Iris Santillano (left) and Irma Lopez, mother and daughter and members of the Hispanic Alliance of Southeast Michigan.

Two of HASM’s members, mother and daughter, Iris Santillano and Irma Lopez, play key roles in helping HASM achieve its goals within the community. They have been a part of the organization since January of 2023 with each of them performing whatever roles need to be filled to further the mission. With Iris having a background as a bilingual translator, that is currently her main role in the organization.

“I’ve done volunteer work for SONS Outreach, I’m currently part of the Scholarship Committee with the Community Foundation of St. Clair County, and I also serve as a translator in the Oakland County area, but we are all flexible and take on any task we are able to. There is a major need for translators in schools, courtrooms, and social services,” Santillano says.

Lopez is the youngest current member and fulfills the role of HASM’s marketing and fundraising expert, helping share information online in regard to specific resources and other activities available to those in need. Lopez also speaks fluent Spanish. 

With all of the moving parts of an organization, someone has to keep track of information, finances, etc. and that is where Fernandez comes into play. As the owner of Country Style Market and Secretary of HASM, Fernandez has a big responsibility and he embraces it wholeheartedly.

Steve Fernandez, Secretary of the Hispanic Alliance of Southeast Michigan.“As secretary I’m kind of the gatekeeper,” he says. “I keep track of the meeting times and dates, notes, and of course I help oversee the finances of our organization. I also have the unique task of keeping momentum going with our meetings, as we still meet in the lower level of Country Style Market to conduct our affairs.”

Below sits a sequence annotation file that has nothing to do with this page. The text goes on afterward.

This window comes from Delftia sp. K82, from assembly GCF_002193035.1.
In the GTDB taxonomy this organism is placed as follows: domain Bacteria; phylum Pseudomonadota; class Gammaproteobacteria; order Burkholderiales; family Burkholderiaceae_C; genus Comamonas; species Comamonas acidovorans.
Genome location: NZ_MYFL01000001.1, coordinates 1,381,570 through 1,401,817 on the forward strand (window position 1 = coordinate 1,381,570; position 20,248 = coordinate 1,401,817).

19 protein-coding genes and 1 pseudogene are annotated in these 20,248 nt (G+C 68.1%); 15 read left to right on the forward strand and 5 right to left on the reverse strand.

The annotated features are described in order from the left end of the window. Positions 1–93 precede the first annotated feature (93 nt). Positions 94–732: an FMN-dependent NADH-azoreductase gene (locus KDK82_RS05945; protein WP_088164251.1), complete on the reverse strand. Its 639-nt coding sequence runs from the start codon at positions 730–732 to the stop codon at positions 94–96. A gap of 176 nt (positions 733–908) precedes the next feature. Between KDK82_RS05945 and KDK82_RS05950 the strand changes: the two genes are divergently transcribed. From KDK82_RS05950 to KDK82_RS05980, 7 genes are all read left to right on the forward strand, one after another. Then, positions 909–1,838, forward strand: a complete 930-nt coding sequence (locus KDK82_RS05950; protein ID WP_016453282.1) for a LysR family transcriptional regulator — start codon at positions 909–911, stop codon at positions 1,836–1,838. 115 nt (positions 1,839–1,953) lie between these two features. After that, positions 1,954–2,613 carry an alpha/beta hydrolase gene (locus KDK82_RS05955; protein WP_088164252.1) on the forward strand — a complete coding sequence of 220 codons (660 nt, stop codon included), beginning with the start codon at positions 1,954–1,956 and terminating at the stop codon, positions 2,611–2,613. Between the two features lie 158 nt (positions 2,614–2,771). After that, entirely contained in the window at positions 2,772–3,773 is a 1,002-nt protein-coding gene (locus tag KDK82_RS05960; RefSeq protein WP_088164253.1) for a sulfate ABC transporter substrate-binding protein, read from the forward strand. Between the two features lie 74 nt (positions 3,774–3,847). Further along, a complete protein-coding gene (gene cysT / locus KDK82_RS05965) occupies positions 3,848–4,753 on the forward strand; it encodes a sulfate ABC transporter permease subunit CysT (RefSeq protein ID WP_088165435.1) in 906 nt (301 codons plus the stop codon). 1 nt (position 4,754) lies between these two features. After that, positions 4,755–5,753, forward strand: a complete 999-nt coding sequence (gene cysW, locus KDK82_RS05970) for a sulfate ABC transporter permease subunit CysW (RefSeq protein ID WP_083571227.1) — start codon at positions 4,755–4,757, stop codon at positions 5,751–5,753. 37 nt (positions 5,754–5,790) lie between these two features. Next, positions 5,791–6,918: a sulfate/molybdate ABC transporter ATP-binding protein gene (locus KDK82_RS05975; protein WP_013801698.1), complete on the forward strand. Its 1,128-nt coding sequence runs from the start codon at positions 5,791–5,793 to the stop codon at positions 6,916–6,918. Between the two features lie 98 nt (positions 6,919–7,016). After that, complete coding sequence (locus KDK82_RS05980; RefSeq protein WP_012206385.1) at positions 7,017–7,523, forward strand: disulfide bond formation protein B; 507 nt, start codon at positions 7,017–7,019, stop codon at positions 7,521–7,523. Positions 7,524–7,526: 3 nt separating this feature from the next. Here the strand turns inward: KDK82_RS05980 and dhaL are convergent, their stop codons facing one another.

One of the obstacles that many nonprofit organizations face is in the area of finances, but last year HASM was granted a generous financial reward at the 2023 Multicultural Celebration held in Port Huron. Attendees of the event had the opportunity to cast their vote for three nonprofit organizations in which HASM walked away the winner, taking home a grant of $3,500. The funds will be used to further the organization by investing it into launching its website along with other advertising and marketing needs to help spread the word. Future funding will come in the form of grants and fundraisers.

One of the first things on HASM’s agenda is obtaining a space to operate and conduct business, for as of now they are still utilizing the lower level of Country Style Market.

“We have been trying to find a building or space where we can formally conduct business,” Totty says. “Steve has been wonderful in allowing us to use their space, but our goal is to be a hub for resources and services so that people know and can identify exactly where we are and what we do.”

As a new organization, HASM is still in the growing stages and they are looking for volunteers to help carry out their vision and goals working for the betterment of the Hispanic community in Southeast Michigan.
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Read more articles by Harold Powell.

Harold Powell is the Community Correspondent for The Keel and owner of Phantom Pen Media offering multimedia services to individuals and organizations across the Blue Water Area. He is a current board member for the Blue Water Area Chamber of Commerce and the most recent Chamber Choice recipient at the Eddy Awards. Harold is an avid volunteer for the YMCA of the Blue Water Area as well as Bridge Builders Counseling & Mentoring and in his spare time, enjoys spending time with his son, writing and listening to music, playing video games, and not folding laundry.